Mushroom magic

21 March 2017

Last week I was excited to take a look around Croydon’s latest pop-up, the Croydon Reuse Organisation (or CRO as it’s more commonly known). Run by locals, Eunice and Andrew Dickinson, the not-for-profit enterprise has its home in the striking new wooden slatted structure* near Reeves Corner. Complete with super graphics on the exterior, this is what intrigued me long before I knew what great things were happening inside.

Andrew was kind enough to give me a CRO tour. Inside the wooden gates you encounter a courtyard with tables and chairs, between a cluster of shipping containers (nothing to do with the Boxpark containers I may add).


The surrounding shipping containers house two different offers: mushrooms and upcycled furniture. I know what you’re thinking, two things you’d never have placed side by side, but it all begins to make sense when you realise that growing mushrooms and making upcycled furniture both involve recycling…


The urban mushroom farm is Andrew’s baby, whereas the furniture side of things is Eunice’s domain.

Andrew first showed me how the mushrooms grow – that’s Cr’Oyster mushrooms to be precise (I’m always a fan of a good Croydon pun). The Cr’Oyster shipping container is divided into two – the bigger incubation room on one side and the smaller fruiting room on the other.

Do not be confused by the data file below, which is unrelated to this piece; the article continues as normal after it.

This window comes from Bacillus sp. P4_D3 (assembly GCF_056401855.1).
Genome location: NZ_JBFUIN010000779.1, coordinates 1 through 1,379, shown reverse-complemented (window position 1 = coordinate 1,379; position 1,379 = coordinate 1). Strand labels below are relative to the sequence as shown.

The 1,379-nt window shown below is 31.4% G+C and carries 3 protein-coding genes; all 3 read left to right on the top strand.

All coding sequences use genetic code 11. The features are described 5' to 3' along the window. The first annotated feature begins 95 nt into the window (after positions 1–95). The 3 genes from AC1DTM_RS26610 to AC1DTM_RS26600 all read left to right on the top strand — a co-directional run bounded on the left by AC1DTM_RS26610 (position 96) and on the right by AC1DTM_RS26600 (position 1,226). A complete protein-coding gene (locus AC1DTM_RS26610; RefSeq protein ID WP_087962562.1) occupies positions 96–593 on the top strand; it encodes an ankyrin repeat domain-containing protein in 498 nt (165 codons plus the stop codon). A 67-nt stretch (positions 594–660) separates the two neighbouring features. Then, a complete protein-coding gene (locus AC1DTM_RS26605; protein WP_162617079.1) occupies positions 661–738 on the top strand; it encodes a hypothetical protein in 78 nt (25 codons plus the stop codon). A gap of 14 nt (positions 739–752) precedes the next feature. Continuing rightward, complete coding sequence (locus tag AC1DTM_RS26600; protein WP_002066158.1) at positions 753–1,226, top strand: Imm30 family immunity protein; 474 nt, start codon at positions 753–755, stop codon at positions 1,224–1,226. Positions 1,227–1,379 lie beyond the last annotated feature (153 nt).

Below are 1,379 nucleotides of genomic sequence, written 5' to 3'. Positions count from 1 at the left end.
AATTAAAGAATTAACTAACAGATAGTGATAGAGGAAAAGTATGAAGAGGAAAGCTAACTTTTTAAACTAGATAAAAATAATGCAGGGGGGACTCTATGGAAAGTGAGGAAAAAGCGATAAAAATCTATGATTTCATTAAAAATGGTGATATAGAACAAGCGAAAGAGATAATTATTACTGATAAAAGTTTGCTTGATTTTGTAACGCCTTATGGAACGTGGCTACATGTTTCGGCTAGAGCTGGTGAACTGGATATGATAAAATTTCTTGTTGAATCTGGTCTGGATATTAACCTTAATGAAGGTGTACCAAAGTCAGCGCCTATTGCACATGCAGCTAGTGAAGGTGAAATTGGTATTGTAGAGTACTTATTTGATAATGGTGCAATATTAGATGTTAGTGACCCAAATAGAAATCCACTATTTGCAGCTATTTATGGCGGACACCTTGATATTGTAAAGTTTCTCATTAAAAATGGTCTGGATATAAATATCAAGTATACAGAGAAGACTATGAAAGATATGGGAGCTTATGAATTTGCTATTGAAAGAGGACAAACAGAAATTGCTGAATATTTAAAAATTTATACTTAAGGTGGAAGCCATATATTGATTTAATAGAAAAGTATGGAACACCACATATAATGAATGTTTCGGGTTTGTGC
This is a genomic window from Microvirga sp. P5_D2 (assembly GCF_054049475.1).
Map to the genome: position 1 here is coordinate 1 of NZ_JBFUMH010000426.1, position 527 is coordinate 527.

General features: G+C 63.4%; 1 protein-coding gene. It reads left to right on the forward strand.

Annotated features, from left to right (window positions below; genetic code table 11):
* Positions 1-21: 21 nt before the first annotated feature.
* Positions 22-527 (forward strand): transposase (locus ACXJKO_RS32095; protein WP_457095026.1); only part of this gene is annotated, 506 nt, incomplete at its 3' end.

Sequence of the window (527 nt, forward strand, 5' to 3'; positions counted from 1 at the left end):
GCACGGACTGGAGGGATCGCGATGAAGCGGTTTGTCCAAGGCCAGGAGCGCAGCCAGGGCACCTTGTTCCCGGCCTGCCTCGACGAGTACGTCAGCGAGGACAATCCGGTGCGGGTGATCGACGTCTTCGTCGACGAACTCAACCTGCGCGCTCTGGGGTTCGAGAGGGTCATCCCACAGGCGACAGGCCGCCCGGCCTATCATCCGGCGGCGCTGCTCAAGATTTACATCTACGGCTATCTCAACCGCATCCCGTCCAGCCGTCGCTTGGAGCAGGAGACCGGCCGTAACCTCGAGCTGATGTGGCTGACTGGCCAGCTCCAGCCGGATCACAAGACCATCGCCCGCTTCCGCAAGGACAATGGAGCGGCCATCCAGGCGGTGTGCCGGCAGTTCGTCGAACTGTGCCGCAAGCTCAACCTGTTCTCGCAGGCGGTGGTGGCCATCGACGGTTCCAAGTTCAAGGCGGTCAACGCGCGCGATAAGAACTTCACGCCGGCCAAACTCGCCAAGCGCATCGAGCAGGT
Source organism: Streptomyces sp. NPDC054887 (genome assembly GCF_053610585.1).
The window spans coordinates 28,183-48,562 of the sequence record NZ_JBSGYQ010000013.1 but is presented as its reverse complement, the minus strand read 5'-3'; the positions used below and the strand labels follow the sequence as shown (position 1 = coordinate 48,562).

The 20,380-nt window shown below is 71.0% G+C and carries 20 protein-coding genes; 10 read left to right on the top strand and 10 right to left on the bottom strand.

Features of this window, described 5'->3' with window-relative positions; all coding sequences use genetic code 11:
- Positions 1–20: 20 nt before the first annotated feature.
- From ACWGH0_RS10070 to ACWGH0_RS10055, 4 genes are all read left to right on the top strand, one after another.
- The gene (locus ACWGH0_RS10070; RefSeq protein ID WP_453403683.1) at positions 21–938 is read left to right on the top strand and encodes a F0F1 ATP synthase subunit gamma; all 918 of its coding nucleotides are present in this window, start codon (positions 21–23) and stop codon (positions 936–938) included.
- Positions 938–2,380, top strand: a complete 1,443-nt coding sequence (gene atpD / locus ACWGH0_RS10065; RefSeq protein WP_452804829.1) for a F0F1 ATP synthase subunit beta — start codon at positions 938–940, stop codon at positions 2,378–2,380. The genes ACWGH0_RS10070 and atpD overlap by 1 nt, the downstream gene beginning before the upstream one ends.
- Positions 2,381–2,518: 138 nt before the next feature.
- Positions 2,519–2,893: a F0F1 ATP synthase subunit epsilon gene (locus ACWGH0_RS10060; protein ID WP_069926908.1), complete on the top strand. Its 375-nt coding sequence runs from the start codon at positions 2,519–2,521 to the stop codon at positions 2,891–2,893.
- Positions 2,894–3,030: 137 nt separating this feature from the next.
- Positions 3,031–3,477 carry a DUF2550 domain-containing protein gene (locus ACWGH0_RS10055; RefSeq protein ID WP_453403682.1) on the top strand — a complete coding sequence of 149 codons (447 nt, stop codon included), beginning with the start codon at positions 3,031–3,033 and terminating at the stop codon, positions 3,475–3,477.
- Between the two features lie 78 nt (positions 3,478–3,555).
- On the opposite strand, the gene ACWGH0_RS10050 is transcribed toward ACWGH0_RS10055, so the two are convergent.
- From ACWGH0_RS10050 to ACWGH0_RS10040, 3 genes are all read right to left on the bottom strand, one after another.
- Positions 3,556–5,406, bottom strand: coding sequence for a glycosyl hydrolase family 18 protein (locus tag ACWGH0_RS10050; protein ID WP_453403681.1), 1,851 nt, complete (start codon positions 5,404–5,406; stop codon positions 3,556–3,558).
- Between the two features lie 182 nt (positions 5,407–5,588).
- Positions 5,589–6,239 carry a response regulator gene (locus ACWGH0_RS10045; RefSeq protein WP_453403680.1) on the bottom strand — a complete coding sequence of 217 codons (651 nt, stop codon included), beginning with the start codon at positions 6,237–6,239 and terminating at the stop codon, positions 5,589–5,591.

The recycling element comes in with waste coffee grounds, which Andrew collects from local cafés. It turns out that the coffee makes the perfect substrate to mix with oyster mushroom spawn and grain to grow the mushrooms. The incubation room is lined with bags and bags of the mix carefully labelled by date. When the bags are fully incubated, they are moved to the fruiting room. Now this room was my favourite area, as I got to see – up close and personal – all the weird and wonderful shapes the mushrooms make on their journey to being harvested.

Here each bag has now become a solid block from which the mushrooms sprout (if mushrooms can sprout that is). For me the fungi seem to take on an otherworldly quality and I couldn’t help but feel I was looking on at lots of micro planets covered in alien forests (although maybe that’s just me and that I read too much science fiction!) Nevertheless they are a photographer’s dream, and I hear are mighty tasty too.


At the moment you can sample the Cr’Oyster mushrooms in a variety of dishes at the lovely Parklife café in Lloyd Park. And that brings me onto the furniture side of things, as Parklife café was also one of CRO’s first commissions. They kitted out the café in upcycled wooden tables and benches made from pallets, as well as quirky stools created from tyres.


Andrew took me into the furniture area to meet Eunice, and have a look around the facilities. This is where a variety of workshops have already taken place with young people on a readiness to work programme, helping with the furniture commissions as well as constructing the building itself. I hear a selection of different workshops are planned for 2017 so keep an eye on their facebook page for more information. I spotted a couple more tyre stalls in progress around the workshop too. Hmmm, I’m coveting that yellow covered one…


You can find out more about their furniture here and growing mushrooms here.

*We have MUF architecture/art to thank for this great addition to the borough’s architecture.

A big thanks to Andrew for the tour.

Posted by Julia


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